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Project 1 Clarifications - see also project description and marking rubric

This page provides any clarifications, more detailed explanations, big hints, or corrects any errors identified after the project description was released. This page will be updated with responses to any common problems or misunderstandings posted on help2002 or asked in laboratory sessions.

14th September
When being marked on a standard Linux platform, your project will be compiled and linked with the command:

prompt> cc -std=c11 -Wall -Werror -o myscheduler myscheduler.c -lm

(the project may use standard-C11 libraries, which include the mathematical functions).

Your total execution time (on the measurements line) should be within a range of the sample solution's time T. If a test (a sequence of commands) involves a total of S system-calls, and your project requires an extra 1usec for each (worst case??), we'll be marking with a tolerance/range of T +/- S usecs. Please read - help2002.

7th September
Please read - Where does that 'extra' usec come from for each system-call?

6th September
If a process calls the 'wait' system-call when it has no children, it should be moved from the CPU to the READY queue (not to the WAITING queue).

4th September

A process remains on the CPU (computing something) until:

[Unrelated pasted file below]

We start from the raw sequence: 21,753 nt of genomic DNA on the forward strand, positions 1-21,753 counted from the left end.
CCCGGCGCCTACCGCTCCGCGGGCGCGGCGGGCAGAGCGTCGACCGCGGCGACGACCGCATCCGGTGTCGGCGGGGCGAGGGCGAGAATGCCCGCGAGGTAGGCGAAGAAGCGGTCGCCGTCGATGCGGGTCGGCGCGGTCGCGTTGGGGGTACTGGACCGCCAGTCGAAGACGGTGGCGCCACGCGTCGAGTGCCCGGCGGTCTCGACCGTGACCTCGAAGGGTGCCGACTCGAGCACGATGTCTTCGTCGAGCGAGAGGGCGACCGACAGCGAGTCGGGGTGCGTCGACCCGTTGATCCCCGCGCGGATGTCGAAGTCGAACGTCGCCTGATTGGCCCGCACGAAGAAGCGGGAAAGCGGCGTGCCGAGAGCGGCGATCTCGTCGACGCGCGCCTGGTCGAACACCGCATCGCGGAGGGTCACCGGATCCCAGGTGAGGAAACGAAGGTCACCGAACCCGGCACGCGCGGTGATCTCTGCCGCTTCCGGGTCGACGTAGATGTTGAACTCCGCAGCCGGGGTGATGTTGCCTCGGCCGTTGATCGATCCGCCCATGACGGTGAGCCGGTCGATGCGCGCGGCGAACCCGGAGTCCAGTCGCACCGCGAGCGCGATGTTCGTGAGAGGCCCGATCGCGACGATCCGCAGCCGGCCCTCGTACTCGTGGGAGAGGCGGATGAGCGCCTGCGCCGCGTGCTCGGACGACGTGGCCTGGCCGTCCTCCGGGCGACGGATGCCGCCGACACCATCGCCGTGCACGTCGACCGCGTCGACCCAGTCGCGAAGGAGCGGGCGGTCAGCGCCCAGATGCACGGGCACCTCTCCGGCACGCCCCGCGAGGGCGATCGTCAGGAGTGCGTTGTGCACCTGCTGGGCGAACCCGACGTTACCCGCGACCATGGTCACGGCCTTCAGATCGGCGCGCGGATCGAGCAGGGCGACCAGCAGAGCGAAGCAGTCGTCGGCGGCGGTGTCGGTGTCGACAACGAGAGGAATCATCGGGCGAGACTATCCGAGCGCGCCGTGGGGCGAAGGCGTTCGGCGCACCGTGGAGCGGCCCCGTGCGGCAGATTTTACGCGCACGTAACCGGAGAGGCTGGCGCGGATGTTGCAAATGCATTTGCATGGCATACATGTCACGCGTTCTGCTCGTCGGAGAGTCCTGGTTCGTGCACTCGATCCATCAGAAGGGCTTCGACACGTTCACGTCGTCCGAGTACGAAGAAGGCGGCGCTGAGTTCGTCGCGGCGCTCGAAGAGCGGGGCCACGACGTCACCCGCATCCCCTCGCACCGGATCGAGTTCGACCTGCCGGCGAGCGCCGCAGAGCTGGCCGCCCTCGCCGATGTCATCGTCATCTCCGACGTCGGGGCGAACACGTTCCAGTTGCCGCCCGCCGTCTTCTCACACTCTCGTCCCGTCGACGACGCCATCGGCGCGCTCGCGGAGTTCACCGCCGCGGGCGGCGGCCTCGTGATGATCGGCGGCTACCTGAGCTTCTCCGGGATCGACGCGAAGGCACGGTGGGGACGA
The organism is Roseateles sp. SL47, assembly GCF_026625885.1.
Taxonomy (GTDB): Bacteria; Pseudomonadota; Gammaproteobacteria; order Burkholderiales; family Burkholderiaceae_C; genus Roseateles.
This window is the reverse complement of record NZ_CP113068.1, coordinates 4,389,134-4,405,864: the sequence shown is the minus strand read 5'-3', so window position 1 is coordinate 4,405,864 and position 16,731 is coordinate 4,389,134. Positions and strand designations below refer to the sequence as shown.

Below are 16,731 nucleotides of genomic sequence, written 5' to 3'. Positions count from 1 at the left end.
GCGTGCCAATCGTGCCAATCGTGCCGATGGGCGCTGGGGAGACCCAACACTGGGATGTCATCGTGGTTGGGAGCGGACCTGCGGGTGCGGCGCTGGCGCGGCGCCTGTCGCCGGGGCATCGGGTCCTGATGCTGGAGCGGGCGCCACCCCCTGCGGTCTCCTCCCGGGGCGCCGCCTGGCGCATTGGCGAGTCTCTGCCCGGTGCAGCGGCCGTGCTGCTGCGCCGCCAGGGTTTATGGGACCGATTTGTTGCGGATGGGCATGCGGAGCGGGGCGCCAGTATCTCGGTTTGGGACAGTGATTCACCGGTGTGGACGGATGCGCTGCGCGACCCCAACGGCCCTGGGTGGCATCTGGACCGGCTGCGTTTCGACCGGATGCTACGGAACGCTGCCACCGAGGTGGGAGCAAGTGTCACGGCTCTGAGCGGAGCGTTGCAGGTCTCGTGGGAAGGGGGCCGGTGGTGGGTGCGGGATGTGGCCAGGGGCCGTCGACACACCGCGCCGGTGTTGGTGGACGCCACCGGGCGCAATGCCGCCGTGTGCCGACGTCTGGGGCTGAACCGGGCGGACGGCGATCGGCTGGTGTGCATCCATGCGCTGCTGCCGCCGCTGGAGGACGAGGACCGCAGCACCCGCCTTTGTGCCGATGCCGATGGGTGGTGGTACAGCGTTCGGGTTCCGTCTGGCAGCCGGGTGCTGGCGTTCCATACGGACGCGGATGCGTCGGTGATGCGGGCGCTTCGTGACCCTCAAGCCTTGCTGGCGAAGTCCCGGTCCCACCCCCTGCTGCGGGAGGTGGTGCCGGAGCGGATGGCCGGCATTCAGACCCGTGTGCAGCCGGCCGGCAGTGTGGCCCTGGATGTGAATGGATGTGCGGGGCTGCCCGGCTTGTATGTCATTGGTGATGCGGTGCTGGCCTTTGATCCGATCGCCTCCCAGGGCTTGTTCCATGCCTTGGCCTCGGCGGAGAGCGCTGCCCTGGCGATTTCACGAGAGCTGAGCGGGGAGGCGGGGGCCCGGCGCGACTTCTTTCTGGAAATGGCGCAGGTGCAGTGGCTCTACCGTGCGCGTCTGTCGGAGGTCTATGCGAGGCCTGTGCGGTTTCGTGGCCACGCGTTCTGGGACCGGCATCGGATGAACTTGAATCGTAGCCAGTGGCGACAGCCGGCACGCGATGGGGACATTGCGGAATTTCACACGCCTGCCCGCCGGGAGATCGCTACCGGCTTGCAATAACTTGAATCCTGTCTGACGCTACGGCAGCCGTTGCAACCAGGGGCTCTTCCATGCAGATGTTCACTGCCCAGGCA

• it calls exit, RUNNING→EXIT (0 usecs).
  • it calls any blocking system-call, RUNNING→BLOCKED (10 usecs).
  • its time-quantum expires, RUNNING→READY (10 usecs). Process that exhaust their time-quantum always return to the READY queue.
When the CPU is idle (no process or the OS is using the CPU), perform the following in this order:
  1. unblock any sleeping processes
  2. unblock any processes waiting for all their spawned processes (children) to terminate
  3. unblock any completed I/O
  4. commence any pending I/O
  5. commence/resume the next READY process
  6. otherwise the CPU remains idle...

If multiple processes can be unblocked at any time, they are unblocked (added to the READY queue) in the same order that they requested their action.

The revised sample solution schedules the processes by following this order, performs some basic checks on its input files (which you do not have to replicate), and its debug output (which you do not have to replicate) is more descriptive of what is happening.

You may download the shellscript that allows you to run the sample solution from your shell's command-line, rather than requiring a web-browser:

  1. download the shellscript
  2. make it executable:
    prompt> chmod +x ./
  3. run:
    prompt> ./  sysconfig-file  command-file
    prompt> ./  -v  sysconfig-file  command-file

26th August
The very first process (spawned from the first command in the commands file) should be added to the READY queue (NEW→READY), and then moved to the CPU (READY→RUNNING).

25th August
Some help2002 threads that you should read:

24th August
When spawing a new process:
  • create the new (child) process
  • append the new process to the READY queue (NEW→READY)
  • append the current (parent) process to the READY queue (RUNNING→READY)
In following this sequence, the new (child) process will run before its parent.
The parent process does not have to call wait (if it doesn't want to wait for the new child process).


Chris McDonald.

The University of Western Australia

Computer Science and Software Engineering

CRICOS Code: 00126G
Presented by [email protected]